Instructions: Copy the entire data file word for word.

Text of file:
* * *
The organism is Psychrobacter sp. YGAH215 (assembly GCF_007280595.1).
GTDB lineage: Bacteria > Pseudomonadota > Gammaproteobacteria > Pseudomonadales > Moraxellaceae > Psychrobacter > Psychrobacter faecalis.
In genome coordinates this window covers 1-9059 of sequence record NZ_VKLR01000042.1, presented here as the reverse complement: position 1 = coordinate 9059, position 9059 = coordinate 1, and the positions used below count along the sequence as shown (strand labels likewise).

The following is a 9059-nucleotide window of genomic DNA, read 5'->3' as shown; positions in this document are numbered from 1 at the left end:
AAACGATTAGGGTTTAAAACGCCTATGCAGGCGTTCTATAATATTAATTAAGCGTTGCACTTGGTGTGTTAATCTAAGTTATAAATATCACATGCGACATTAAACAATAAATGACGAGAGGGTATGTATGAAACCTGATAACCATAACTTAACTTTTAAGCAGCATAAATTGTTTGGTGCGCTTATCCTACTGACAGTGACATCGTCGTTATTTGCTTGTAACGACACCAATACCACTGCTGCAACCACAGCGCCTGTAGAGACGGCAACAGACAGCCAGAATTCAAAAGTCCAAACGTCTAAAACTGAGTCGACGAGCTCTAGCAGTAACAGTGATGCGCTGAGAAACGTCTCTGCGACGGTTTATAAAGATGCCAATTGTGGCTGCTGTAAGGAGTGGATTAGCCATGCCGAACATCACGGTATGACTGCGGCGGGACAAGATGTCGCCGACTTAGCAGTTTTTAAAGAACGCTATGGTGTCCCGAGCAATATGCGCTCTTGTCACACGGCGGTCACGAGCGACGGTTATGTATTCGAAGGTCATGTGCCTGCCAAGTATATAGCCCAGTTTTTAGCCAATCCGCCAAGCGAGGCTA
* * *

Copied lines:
The organism is Psychrobacter sp. YGAH215 (assembly GCF_007280595.1).
GTDB lineage: Bacteria > Pseudomonadota > Gammaproteobacteria > Pseudomonadales > Moraxellaceae > Psychrobacter > Psychrobacter faecalis.
In genome coordinates this window covers 1-9059 of sequence record NZ_VKLR01000042.1, presented here as the reverse complement: position 1 = coordinate 9059, position 9059 = coordinate 1, and the positions used below count along the sequence as shown (strand labels likewise).

The following is a 9059-nucleotide window of genomic DNA, read 5'->3' as shown; positions in this document are numbered from 1 at the left end:
AAACGATTAGGGTTTAAAACGCCTATGCAGGCGTTCTATAATATTAATTAAGCGTTGCACTTGGTGTGTTAATCTAAGTTATAAATATCACATGCGACATTAAACAATAAATGACGAGAGGGTATGTATGAAACCTGATAACCATAACTTAACTTTTAAGCAGCATAAATTGTTTGGTGCGCTTATCCTACTGACAGTGACATCGTCGTTATTTGCTTGTAACGACACCAATACCACTGCTGCAACCACAGCGCCTGTAGAGACGGCAACAGACAGCCAGAATTCAAAAGTCCAAACGTCTAAAACTGAGTCGACGAGCTCTAGCAGTAACAGTGATGCGCTGAGAAACGTCTCTGCGACGGTTTATAAAGATGCCAATTGTGGCTGCTGTAAGGAGTGGATTAGCCATGCCGAACATCACGGTATGACTGCGGCGGGACAAGATGTCGCCGACTTAGCAGTTTTTAAAGAACGCTATGGTGTCCCGAGCAATATGCGCTCTTGTCACACGGCGGTCACGAGCGACGGTTATGTATTCGAAGGTCATGTGCCTGCCAAGTATATAGCCCAGTTTTTAGCCAATCCGCCAAGCGAGGCTA